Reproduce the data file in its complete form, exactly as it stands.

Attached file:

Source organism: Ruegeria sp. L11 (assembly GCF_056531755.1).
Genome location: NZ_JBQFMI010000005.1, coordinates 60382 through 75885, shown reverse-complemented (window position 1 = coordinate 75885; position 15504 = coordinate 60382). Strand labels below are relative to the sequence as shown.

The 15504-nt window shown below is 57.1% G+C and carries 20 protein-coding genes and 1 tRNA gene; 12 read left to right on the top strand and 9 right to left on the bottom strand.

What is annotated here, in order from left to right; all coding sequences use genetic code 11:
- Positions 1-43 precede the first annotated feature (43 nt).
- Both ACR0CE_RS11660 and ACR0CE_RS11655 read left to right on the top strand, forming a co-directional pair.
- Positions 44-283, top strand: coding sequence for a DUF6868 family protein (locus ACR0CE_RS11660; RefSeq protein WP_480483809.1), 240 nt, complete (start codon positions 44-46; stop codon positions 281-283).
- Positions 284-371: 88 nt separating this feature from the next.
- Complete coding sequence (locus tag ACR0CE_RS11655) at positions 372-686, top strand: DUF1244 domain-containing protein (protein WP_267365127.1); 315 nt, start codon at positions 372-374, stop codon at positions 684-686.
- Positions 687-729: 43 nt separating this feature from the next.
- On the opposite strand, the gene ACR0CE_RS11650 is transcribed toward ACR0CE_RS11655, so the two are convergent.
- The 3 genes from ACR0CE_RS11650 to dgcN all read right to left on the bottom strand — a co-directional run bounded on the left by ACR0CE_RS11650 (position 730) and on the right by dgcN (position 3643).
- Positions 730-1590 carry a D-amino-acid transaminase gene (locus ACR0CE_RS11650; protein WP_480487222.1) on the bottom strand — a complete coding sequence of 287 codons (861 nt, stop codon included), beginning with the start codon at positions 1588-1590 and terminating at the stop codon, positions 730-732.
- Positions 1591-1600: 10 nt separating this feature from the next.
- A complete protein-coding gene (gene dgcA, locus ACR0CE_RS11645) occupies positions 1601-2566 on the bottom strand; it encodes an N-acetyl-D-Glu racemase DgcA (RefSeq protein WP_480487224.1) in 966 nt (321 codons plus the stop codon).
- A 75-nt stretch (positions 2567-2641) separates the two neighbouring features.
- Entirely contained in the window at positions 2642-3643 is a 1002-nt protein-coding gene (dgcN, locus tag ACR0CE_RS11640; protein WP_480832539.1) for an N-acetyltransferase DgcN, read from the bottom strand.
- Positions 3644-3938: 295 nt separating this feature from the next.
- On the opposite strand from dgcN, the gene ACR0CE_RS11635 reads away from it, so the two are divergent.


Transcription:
Source organism: Ruegeria sp. L11 (assembly GCF_056531755.1).
Genome location: NZ_JBQFMI010000005.1, coordinates 60382 through 75885, shown reverse-complemented (window position 1 = coordinate 75885; position 15504 = coordinate 60382). Strand labels below are relative to the sequence as shown.

The 15504-nt window shown below is 57.1% G+C and carries 20 protein-coding genes and 1 tRNA gene; 12 read left to right on the top strand and 9 right to left on the bottom strand.

What is annotated here, in order from left to right; all coding sequences use genetic code 11:
- Positions 1-43 precede the first annotated feature (43 nt).
- Both ACR0CE_RS11660 and ACR0CE_RS11655 read left to right on the top strand, forming a co-directional pair.
- Positions 44-283, top strand: coding sequence for a DUF6868 family protein (locus ACR0CE_RS11660; RefSeq protein WP_480483809.1), 240 nt, complete (start codon positions 44-46; stop codon positions 281-283).
- Positions 284-371: 88 nt separating this feature from the next.
- Complete coding sequence (locus tag ACR0CE_RS11655) at positions 372-686, top strand: DUF1244 domain-containing protein (protein WP_267365127.1); 315 nt, start codon at positions 372-374, stop codon at positions 684-686.
- Positions 687-729: 43 nt separating this feature from the next.
- On the opposite strand, the gene ACR0CE_RS11650 is transcribed toward ACR0CE_RS11655, so the two are convergent.
- The 3 genes from ACR0CE_RS11650 to dgcN all read right to left on the bottom strand — a co-directional run bounded on the left by ACR0CE_RS11650 (position 730) and on the right by dgcN (position 3643).
- Positions 730-1590 carry a D-amino-acid transaminase gene (locus ACR0CE_RS11650; protein WP_480487222.1) on the bottom strand — a complete coding sequence of 287 codons (861 nt, stop codon included), beginning with the start codon at positions 1588-1590 and terminating at the stop codon, positions 730-732.
- Positions 1591-1600: 10 nt separating this feature from the next.
- A complete protein-coding gene (gene dgcA, locus ACR0CE_RS11645) occupies positions 1601-2566 on the bottom strand; it encodes an N-acetyl-D-Glu racemase DgcA (RefSeq protein WP_480487224.1) in 966 nt (321 codons plus the stop codon).
- A 75-nt stretch (positions 2567-2641) separates the two neighbouring features.
- Entirely contained in the window at positions 2642-3643 is a 1002-nt protein-coding gene (dgcN, locus tag ACR0CE_RS11640; protein WP_480832539.1) for an N-acetyltransferase DgcN, read from the bottom strand.
- Positions 3644-3938: 295 nt separating this feature from the next.
- On the opposite strand from dgcN, the gene ACR0CE_RS11635 reads away from it, so the two are divergent.